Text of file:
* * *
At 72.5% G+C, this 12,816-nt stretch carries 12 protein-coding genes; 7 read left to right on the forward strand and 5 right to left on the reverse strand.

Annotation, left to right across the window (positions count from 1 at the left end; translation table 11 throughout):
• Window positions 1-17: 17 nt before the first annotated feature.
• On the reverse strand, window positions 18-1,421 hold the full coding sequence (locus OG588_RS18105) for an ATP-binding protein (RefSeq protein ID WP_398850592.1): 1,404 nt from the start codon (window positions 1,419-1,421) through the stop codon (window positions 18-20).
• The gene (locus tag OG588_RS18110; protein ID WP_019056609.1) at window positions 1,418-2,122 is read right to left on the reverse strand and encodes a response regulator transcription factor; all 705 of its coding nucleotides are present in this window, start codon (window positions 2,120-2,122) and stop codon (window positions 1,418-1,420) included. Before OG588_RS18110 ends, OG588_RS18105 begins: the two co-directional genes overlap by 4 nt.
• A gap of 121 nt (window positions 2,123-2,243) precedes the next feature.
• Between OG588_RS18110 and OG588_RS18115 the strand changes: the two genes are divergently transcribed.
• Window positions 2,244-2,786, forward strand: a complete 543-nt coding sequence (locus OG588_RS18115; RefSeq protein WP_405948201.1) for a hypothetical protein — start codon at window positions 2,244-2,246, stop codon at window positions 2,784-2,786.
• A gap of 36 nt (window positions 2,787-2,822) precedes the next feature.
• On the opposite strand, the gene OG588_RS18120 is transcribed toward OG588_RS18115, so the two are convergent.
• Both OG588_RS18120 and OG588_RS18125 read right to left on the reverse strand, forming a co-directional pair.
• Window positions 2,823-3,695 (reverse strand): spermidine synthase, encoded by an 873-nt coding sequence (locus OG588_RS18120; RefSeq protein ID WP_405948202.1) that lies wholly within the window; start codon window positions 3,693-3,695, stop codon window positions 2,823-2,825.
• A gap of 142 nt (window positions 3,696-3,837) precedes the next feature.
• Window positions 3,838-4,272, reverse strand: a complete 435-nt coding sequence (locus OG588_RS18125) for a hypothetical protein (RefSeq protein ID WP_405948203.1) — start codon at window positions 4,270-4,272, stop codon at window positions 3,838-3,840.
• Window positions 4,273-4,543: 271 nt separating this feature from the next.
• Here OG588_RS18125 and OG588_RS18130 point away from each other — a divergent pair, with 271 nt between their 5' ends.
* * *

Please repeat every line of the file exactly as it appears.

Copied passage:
At 72.5% G+C, this 12,816-nt stretch carries 12 protein-coding genes; 7 read left to right on the forward strand and 5 right to left on the reverse strand.

Annotation, left to right across the window (positions count from 1 at the left end; translation table 11 throughout):
• Window positions 1-17: 17 nt before the first annotated feature.
• On the reverse strand, window positions 18-1,421 hold the full coding sequence (locus OG588_RS18105) for an ATP-binding protein (RefSeq protein ID WP_398850592.1): 1,404 nt from the start codon (window positions 1,419-1,421) through the stop codon (window positions 18-20).
• The gene (locus tag OG588_RS18110; protein ID WP_019056609.1) at window positions 1,418-2,122 is read right to left on the reverse strand and encodes a response regulator transcription factor; all 705 of its coding nucleotides are present in this window, start codon (window positions 2,120-2,122) and stop codon (window positions 1,418-1,420) included. Before OG588_RS18110 ends, OG588_RS18105 begins: the two co-directional genes overlap by 4 nt.
• A gap of 121 nt (window positions 2,123-2,243) precedes the next feature.
• Between OG588_RS18110 and OG588_RS18115 the strand changes: the two genes are divergently transcribed.
• Window positions 2,244-2,786, forward strand: a complete 543-nt coding sequence (locus OG588_RS18115; RefSeq protein WP_405948201.1) for a hypothetical protein — start codon at window positions 2,244-2,246, stop codon at window positions 2,784-2,786.
• A gap of 36 nt (window positions 2,787-2,822) precedes the next feature.
• On the opposite strand, the gene OG588_RS18120 is transcribed toward OG588_RS18115, so the two are convergent.
• Both OG588_RS18120 and OG588_RS18125 read right to left on the reverse strand, forming a co-directional pair.
• Window positions 2,823-3,695 (reverse strand): spermidine synthase, encoded by an 873-nt coding sequence (locus OG588_RS18120; RefSeq protein ID WP_405948202.1) that lies wholly within the window; start codon window positions 3,693-3,695, stop codon window positions 2,823-2,825.
• A gap of 142 nt (window positions 3,696-3,837) precedes the next feature.
• Window positions 3,838-4,272, reverse strand: a complete 435-nt coding sequence (locus OG588_RS18125) for a hypothetical protein (RefSeq protein ID WP_405948203.1) — start codon at window positions 4,270-4,272, stop codon at window positions 3,838-3,840.
• Window positions 4,273-4,543: 271 nt separating this feature from the next.
• Here OG588_RS18125 and OG588_RS18130 point away from each other — a divergent pair, with 271 nt between their 5' ends.